In the very early days of photography wet plates were used in cameras: these were large and the process was messy. First of all, they had to be coated and sensitised, then you took your picture and developed it. All of this had to be done straightaway, so exterior shots required a portable darkroom. Roll film had been invented way back in 1881, and eventually led to the invention of 'movies', but it was initially used in cheap cameras for amateur snapshots. For example, the first Eastman Kodak Brownie, made of cardboard, retailed for $1 and a roll of film cost 15 cents. Serious photographers moved from wet to dry plates, the advantage being that they were pre-coated, could be stored away for future use and then developed later back in the darkroom. The Imperial Dry Plate Company of Cricklewood was started in the early 1890s and sold to Ilford in 1917, although the name continued.

A Glass Plate Holder
A Glass Plate Holder
Image courtesy of Bourne Hall Museum.

Exposure Calculators
Exposure Calculators
Image courtesy of Bourne Hall Museum.

Even today, when cameras have an automatic exposure option, your photo can often be spoiled. In John's day the exposure had to be worked out and there were various little gadgets based on slide rule principles for this purpose, three of which are shown above. Two of them are the Hurter & Driffield Actinograph, patented in 1888, and the Ensign Posometer from 1930 (information about f stops is on the reverse).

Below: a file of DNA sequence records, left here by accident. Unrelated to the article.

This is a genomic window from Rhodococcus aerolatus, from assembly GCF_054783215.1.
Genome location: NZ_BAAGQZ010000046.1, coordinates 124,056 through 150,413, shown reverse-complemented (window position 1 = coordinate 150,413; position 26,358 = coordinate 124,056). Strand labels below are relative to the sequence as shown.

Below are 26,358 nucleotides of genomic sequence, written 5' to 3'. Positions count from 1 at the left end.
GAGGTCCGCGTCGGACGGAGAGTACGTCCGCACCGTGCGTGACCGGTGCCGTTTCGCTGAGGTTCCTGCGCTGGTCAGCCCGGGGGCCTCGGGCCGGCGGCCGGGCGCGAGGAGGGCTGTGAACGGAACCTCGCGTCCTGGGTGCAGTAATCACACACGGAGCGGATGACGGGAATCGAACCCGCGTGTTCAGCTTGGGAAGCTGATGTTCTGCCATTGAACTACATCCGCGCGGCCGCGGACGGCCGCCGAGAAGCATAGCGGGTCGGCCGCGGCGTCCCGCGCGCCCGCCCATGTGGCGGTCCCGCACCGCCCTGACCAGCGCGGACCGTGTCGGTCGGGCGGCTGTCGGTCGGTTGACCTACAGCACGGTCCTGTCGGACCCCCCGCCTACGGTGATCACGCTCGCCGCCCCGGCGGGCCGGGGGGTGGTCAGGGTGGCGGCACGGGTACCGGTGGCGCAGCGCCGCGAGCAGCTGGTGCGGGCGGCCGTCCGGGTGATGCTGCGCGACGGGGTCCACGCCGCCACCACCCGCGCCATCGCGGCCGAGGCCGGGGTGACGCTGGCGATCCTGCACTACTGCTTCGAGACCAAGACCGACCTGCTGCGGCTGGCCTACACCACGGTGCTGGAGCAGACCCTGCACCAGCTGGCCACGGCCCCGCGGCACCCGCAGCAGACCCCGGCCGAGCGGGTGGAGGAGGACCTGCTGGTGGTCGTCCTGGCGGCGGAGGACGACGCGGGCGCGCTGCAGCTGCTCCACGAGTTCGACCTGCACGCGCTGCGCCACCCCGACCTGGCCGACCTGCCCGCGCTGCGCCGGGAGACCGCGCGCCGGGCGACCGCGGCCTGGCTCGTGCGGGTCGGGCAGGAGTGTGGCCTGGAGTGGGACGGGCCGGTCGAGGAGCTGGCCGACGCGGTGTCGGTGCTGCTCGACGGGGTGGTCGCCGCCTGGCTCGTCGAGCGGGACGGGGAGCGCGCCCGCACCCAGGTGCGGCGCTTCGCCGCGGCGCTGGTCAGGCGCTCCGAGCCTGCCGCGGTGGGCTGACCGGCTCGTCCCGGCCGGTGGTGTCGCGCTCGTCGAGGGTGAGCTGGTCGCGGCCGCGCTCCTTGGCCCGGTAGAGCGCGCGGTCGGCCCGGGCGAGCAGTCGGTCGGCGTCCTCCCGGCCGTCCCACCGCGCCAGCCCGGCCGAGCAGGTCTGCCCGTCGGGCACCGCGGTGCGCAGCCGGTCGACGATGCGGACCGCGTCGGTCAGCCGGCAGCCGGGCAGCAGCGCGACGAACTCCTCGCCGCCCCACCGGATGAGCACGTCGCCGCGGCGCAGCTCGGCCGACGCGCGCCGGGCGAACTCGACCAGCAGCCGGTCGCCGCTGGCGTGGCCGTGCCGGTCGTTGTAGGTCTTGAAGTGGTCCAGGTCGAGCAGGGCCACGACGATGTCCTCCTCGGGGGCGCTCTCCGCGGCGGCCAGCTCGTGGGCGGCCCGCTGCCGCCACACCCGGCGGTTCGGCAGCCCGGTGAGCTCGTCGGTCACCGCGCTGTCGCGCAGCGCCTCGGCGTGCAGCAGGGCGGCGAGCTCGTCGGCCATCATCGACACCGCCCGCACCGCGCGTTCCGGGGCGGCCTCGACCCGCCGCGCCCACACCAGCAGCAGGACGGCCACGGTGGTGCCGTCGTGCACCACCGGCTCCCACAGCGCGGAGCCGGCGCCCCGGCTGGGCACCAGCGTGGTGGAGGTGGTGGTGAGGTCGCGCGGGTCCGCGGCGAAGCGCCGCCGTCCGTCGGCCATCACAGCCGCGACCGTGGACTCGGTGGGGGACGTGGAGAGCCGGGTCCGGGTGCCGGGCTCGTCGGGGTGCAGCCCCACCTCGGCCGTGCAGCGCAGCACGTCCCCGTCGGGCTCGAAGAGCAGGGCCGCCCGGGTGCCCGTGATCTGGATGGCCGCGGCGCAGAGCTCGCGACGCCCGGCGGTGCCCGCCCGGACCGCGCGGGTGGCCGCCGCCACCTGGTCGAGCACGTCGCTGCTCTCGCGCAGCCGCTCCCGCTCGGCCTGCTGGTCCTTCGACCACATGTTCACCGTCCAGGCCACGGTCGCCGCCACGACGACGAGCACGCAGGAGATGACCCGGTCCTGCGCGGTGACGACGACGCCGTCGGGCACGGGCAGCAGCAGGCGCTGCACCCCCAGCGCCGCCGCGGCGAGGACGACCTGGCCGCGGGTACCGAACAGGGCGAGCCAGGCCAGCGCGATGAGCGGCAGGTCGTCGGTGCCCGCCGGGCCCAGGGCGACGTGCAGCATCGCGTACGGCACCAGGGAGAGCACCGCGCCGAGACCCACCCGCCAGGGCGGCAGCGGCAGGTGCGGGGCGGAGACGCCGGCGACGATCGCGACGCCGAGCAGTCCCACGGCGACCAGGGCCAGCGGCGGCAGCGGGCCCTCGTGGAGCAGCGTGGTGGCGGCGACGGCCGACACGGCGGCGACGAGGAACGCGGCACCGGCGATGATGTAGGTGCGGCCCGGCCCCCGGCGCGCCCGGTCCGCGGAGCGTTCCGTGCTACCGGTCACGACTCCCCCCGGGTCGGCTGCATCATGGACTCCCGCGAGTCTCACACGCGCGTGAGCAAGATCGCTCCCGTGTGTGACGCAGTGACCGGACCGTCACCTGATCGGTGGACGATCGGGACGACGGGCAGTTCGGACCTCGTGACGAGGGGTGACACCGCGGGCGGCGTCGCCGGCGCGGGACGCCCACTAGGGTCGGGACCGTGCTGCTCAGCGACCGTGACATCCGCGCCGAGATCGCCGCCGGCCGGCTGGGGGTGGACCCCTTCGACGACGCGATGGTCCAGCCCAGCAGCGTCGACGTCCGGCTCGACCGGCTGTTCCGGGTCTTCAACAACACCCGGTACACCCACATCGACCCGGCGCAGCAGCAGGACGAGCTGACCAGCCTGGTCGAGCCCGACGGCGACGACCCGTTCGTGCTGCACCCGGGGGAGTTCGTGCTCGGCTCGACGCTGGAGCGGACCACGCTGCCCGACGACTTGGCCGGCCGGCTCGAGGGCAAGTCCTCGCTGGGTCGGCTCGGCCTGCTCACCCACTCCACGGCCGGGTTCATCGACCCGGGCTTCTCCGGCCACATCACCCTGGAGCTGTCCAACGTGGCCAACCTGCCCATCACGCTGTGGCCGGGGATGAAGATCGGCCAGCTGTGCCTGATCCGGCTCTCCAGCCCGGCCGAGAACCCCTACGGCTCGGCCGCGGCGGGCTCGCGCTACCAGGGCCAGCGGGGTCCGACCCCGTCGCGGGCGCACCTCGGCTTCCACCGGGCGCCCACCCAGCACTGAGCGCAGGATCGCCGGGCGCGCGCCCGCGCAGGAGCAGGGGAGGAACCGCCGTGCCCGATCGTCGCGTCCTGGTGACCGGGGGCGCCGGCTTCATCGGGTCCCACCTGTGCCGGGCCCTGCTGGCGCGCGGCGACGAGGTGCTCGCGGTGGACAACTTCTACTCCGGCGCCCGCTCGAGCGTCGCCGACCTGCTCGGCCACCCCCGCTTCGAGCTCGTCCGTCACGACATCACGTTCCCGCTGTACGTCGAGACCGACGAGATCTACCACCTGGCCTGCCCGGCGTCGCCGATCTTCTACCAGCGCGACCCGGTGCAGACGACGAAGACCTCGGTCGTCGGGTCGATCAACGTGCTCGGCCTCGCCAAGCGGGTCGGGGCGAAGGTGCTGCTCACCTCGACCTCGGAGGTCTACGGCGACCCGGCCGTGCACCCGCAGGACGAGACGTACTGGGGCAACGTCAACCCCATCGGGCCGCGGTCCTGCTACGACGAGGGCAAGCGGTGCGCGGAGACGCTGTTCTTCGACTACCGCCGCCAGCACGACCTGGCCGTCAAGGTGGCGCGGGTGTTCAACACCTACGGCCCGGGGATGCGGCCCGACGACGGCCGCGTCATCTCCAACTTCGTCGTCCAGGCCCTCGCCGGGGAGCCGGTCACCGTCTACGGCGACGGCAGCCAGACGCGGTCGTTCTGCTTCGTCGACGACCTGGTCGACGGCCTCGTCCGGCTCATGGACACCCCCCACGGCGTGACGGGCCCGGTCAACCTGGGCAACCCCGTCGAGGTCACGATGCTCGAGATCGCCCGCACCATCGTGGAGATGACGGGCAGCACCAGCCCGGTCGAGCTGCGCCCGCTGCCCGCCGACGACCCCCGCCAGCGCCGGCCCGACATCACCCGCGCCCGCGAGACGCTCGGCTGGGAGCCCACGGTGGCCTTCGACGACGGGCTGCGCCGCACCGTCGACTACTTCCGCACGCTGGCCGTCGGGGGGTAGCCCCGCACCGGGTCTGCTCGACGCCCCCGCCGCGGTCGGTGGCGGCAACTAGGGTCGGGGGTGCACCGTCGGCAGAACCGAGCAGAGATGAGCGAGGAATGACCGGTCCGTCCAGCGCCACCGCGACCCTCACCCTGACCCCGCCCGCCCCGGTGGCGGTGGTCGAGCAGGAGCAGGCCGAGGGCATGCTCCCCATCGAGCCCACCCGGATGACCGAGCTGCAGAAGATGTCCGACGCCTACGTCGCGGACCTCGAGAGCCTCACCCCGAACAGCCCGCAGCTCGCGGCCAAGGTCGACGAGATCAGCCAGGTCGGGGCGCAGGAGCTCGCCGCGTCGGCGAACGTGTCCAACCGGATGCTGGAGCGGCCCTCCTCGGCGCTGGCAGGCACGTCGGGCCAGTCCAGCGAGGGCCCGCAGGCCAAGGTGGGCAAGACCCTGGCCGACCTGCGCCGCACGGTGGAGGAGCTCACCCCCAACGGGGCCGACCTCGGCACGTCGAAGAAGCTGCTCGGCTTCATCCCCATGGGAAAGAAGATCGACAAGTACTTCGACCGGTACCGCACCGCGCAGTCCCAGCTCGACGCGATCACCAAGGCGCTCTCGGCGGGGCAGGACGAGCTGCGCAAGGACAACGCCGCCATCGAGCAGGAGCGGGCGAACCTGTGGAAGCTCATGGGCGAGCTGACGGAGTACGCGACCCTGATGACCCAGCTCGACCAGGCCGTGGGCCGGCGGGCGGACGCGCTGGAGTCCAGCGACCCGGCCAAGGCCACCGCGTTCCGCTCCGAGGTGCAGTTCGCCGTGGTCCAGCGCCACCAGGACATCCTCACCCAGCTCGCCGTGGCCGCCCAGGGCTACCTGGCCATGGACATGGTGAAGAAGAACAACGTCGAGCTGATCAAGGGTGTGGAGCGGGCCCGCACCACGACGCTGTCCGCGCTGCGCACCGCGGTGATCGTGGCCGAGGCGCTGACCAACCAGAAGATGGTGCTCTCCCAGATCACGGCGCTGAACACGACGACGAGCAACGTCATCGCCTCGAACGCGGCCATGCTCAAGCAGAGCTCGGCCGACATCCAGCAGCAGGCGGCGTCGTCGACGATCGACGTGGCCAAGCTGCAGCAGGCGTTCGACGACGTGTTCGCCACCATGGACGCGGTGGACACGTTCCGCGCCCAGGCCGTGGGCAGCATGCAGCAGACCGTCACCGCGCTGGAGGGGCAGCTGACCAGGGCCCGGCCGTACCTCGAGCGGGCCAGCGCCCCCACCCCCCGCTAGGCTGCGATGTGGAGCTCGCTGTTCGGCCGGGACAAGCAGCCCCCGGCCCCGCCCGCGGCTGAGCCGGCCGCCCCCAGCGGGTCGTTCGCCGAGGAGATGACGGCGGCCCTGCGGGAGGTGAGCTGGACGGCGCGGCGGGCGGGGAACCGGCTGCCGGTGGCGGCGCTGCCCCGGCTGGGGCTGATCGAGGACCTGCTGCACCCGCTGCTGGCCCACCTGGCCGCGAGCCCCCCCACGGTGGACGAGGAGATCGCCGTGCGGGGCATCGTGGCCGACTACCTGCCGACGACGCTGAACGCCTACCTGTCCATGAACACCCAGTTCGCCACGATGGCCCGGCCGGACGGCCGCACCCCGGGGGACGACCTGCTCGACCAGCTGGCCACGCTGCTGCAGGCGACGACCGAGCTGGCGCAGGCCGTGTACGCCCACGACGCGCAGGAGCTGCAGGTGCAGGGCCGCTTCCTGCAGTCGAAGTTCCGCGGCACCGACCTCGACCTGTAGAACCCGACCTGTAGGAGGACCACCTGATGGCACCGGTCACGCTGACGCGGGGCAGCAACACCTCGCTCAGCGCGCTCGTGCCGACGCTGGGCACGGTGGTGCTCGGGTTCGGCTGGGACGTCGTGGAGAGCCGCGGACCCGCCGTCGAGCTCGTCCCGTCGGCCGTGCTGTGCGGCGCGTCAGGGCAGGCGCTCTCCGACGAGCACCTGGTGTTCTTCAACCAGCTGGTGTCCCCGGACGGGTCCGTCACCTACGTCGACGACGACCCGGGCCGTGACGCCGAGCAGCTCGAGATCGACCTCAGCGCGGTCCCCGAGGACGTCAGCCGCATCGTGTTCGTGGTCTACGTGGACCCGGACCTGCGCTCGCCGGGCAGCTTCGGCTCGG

Magnesium Ribbon Printing Gun
Magnesium Ribbon Printing Gun
Image courtesy of Bourne Hall Museum.

Magnesium ribbon was once used in flash photography, since it burns very brightly, having properties similar to daylight, but it could also be used in developing the prints. There is a short film of magnesium ribbon being ignited on YouTube

We are most grateful to
(1) Mr A E Tims for use of his text and permission to use his images;
(2) The Leatherhead & District Local History Society for their help with this article.
(3) Bourne Hall Museum
Additional Source: The Surrey Comet

Linda Jackson 2014.